I love Mad Men. When my life feels out of control and sad beyond belief, watching the folks from SCDP is a reminder that as bad as things are, at least I’m not married to Pete Campbell. The show has 2 more seasons left and all signs point to Matthew Weiner ending the show as the 1970s begin. We’ll have watched these characters age for a decade; it will be hard to say goodbye. We’ll miss them, each and every one. Assuming the show does end in 1970, these people are just too damn much fun to leave there. Here are my predictions for where the major characters will be in 1980.
Don Draper will be 50 in 1980. Time will not have been good to him; the heavy smoking and drinking are going to catch up (we’re starting to see that already in season 6). He’ll be paunchy and have that bloated look that long time alcoholics get. Sterling Cooper Draper Price will continue to do well, so Don’s income will be high enough to ensure that each new wife is another attractive and adoring trophy he can show off. By 1980 his cheating will have lessened; not because he’ll have changed, but because of his changing abilities. Don will have developed a problem that requires a little blue pill that, in 1980, has yet to be invented.
Pete Campbell, the Don-Wannabe, the existential loser of the show, will continue being the pathetic guy you’d feel sorry for, if but for the fact that he’s such an jerk. Pete aspires to be just like Don even as he despises the actual Don. While Pete shares Don’s lack of moral character, he got there from a sense of entitlement; where Don is the personification of nihilism, Pete is nothing more than a big baby who throws a tantrum when he sees someone with a toy he doesn’t have. By 1980 Trudy, the best thing that will ever happen to Pete, is long gone. He’s become that paunchy middle aged guy who thinks he’s hip and sexy but is neither.
Peggy Olson is still a rarity, but no longer unique. She’s become a role model for women trying to break into advertising. She’s tough and smart and damn good at what she does. Peggy has truly been Don’s protégé, and in her favor is that she lacks his weaknesses. She’s fine in her personal life, whether with Abe or someone else, but work is always the biggest part of her life, and any man she’s with has to understand that and respect it. Her family still doesn’t understand.
Harry Crane lives in LA and is a network executive. His combination of obsequiousness and backstabbing will ensure his success.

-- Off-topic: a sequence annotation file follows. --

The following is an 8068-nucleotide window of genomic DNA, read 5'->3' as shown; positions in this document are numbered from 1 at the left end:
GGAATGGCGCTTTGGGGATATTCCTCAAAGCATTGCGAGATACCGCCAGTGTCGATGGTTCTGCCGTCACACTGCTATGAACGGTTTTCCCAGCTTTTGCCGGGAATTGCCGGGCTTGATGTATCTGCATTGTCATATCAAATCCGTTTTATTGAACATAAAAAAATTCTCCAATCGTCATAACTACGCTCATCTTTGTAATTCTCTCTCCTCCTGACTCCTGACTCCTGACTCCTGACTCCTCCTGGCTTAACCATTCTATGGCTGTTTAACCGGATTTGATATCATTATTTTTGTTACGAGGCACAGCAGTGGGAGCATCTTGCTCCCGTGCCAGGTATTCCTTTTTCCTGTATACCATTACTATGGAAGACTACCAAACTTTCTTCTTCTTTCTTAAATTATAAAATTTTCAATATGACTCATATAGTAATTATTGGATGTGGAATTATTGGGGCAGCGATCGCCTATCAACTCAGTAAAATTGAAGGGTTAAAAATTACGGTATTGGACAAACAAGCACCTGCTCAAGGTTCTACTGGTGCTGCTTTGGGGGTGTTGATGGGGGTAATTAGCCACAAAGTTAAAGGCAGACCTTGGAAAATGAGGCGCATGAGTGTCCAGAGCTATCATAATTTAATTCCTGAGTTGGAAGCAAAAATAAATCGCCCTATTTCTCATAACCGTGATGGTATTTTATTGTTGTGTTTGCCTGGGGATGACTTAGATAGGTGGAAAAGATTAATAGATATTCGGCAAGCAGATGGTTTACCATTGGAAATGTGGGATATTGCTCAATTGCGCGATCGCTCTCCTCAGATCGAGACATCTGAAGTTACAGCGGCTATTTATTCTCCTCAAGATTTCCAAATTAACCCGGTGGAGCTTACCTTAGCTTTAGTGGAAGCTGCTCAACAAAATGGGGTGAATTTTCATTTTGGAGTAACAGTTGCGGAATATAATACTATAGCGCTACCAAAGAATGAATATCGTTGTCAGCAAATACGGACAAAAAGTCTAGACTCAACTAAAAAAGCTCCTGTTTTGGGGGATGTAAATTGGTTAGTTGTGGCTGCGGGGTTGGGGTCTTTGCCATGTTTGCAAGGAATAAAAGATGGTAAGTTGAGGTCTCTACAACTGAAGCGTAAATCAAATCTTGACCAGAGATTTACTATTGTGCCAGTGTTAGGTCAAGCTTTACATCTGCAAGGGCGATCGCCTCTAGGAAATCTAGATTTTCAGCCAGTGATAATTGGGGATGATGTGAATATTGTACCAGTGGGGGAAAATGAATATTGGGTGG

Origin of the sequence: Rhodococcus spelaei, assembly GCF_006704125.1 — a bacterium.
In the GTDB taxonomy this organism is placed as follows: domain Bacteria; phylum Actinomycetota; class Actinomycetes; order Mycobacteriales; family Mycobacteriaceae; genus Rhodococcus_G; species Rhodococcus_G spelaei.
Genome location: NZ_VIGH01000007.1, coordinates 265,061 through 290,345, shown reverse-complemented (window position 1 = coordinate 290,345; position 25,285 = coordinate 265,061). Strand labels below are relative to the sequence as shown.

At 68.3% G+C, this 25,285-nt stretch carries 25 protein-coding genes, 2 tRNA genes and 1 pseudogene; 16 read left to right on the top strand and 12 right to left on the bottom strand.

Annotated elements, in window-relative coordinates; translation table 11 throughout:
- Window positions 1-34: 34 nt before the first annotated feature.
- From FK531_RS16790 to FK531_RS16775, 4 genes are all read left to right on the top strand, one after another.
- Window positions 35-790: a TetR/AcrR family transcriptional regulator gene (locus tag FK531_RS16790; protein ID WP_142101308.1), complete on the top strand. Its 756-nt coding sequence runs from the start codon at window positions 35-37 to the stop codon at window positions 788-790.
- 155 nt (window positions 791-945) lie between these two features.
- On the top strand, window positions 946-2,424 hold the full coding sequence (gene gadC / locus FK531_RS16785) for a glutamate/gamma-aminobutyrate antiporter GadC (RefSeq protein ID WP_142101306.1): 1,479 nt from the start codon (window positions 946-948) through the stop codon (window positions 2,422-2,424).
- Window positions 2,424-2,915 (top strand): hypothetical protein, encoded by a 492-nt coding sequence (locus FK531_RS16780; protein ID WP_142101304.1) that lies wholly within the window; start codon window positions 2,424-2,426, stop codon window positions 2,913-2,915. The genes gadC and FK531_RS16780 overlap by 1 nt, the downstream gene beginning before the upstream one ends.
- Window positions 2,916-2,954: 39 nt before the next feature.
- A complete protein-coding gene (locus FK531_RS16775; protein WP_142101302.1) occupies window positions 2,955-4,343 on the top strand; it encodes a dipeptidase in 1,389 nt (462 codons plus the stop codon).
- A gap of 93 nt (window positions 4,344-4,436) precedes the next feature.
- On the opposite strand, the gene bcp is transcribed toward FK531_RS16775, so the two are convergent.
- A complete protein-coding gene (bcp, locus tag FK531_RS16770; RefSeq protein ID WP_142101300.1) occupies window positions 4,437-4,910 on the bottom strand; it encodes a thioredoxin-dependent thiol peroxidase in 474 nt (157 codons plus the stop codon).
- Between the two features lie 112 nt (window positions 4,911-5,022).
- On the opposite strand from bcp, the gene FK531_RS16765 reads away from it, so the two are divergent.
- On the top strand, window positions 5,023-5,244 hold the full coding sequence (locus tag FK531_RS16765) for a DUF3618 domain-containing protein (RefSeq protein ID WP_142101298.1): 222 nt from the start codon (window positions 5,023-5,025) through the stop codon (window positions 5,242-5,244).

Roger Sterling is a Buddhist monk. His search for meaning started with LSD and led to religion. Buddhism suits his mind set, and by the early 1970s his interest in pursuing the pleasures of life have become sated. Roger and Don were brothers in debauchery, but there was always a difference. Don wants to forget who he is, while Roger was always searching for who he could be.
Joan Harris is in her early 40s in 1970. She still looks great. By 1980 she’s managed to work herself into being fully and completely in charge of what we’d now call office infrastructure, and she does the same outstanding job she’s done on everything. She’s still single, as Joan’s problem has always been that she’ll only go with men who she knows aren’t good enough for her.
Megan is long gone from Don, and that’s a good thing. Her combination of smarts and talent has taken her far. Her career is thriving and she’s found a man worth her love.
Sally Draper grows up and becomes the 1980 version of what her mother was in 1950. With stone-cold Betty and a barely present Don as parents, the girl never had a chance.
Ken Cosgrove, one of the few normal and decent people, continues to work in advertising during the day and writing science fiction at night. He’s become a well known and respected writer under his pseudonym.
Michael Ginsberg heads the creative area. He’s in line to become the first non-WASP partner.
That’s my roundup of Mad Men in 1980. Here’s hoping that the characters are brought back for occasional specials; I’d love a chance to see if I’m right.